Colorectal Cancer Chemoprevention:
Colorectal cancer (CRC) is the second leading cause of cancer death in the Western world. Progress has been made in understanding the molecular mechanisms of colon carcinogenesis and in the variety of therapeutic modalities. However, advanced disease is still associated with short life expectancy and excessive health care costs. Prevention of cancer is a promising alternative strategy to save lives and health care resources specifically in high-risk populations such as patients with inflammatory bowel disease (IBD) or inherited cancer syndromes. In colorectal carcinogenesis genetic and epigenetic alterations like chromosomal instability (CIN), microsatellite instability (MSI) and CpG island methylator phenotype (CIMP) are observed. Epidemiological and interventional studies showed that salicylate-derivatives (aspirin, mesalamine or 5-ASA; 5-aminosalicylic acid) as well as natural compounds can interfere with different pathways of colon carcinogenesis (e.g. aspirin is active in preventing sporadic CRC and adenoma recurrence, whereas mesalamine is particularly efficient in preventing colitis associated cancer (CAC).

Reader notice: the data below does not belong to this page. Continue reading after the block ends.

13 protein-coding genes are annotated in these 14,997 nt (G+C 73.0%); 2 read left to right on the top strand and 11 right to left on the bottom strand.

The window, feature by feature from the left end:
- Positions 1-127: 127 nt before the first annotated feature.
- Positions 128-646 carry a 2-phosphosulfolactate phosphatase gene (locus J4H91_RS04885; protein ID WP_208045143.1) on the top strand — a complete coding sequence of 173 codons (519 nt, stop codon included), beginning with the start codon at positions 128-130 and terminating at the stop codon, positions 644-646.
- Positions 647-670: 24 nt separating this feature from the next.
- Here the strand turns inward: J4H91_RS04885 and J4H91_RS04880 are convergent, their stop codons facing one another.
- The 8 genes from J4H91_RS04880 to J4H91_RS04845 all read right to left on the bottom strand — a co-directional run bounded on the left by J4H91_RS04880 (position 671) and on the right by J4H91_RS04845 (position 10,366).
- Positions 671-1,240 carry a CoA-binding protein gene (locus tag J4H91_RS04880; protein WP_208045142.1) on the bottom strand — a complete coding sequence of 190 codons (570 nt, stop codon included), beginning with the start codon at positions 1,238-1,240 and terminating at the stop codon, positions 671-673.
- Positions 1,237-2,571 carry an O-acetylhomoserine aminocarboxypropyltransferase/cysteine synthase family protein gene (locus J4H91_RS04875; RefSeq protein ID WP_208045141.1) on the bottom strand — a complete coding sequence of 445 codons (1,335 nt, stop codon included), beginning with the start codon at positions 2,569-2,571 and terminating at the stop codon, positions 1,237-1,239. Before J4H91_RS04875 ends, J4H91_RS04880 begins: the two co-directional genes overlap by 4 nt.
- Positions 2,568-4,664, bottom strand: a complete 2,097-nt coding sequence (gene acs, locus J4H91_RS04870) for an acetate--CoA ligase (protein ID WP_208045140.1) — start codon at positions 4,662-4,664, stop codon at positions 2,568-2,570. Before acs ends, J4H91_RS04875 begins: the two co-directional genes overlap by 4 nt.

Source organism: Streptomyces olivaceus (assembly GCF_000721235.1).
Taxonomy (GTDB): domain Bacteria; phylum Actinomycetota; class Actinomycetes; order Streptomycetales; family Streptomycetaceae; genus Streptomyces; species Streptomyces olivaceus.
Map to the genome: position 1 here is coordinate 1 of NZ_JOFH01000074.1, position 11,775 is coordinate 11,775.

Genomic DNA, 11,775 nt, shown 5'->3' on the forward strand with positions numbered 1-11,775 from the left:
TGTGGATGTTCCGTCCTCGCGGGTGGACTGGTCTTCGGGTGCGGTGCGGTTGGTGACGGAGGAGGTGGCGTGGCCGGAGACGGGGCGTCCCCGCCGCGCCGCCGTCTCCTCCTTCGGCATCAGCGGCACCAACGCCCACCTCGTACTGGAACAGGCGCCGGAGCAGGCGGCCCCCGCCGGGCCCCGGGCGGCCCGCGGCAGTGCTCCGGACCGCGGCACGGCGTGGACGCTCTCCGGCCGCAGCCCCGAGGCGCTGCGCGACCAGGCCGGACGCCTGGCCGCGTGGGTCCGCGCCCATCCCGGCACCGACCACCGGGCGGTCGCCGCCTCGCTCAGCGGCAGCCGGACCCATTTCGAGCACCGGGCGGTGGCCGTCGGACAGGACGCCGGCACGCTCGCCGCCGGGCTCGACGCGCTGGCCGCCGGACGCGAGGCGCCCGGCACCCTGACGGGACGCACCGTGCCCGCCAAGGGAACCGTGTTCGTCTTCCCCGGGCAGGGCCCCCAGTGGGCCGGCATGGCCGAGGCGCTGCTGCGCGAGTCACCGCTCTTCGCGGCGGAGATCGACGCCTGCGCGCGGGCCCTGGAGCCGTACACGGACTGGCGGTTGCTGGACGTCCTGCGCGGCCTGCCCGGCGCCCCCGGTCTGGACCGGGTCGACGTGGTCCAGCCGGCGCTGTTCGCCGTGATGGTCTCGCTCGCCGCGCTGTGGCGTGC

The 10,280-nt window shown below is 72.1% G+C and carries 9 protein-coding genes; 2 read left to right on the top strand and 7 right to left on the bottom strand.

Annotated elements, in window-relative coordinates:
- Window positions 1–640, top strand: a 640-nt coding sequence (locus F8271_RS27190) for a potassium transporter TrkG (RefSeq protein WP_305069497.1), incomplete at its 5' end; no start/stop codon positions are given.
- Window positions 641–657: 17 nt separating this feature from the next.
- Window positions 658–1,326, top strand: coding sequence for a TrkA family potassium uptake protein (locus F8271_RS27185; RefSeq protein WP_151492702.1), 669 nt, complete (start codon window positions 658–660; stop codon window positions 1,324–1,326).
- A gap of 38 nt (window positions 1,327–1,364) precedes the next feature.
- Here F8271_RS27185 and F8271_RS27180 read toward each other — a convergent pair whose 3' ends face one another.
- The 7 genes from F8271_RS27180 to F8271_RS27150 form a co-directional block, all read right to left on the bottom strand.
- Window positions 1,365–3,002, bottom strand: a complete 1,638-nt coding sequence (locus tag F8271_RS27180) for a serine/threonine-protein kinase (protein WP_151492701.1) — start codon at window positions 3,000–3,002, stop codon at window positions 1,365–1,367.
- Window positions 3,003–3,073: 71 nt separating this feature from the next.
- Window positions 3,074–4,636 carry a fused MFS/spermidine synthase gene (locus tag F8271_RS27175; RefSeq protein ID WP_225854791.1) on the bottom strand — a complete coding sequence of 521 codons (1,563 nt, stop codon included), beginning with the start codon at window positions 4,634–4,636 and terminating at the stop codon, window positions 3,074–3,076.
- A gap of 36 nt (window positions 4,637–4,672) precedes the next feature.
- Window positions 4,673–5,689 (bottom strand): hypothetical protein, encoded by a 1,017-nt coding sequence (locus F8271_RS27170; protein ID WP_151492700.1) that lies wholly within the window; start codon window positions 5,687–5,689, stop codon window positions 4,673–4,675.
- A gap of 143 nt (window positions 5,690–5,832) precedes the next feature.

We are investigating molecular mechanisms of mesalmine and natural substances such as thymoquinone, as model compounds for CRC chemoprevention. To evaluate surrogate markers of early carcinogenesis, effect of these compounds is examined using various animal models of CRC, human samples, intestinal organoids and cell lines. The molecular pathways in intestinal inflammation, oxidative stress and DNA damage response as well as oncogenic signaling and alterations in gut microbiota are investigated (funded by FWF). By identifying the mode of action of these compounds, we expect to improve the molecular understanding of colon carcinogenesis and to interfere with targets identified.
Lynch Syndrome and cancer chemoprevention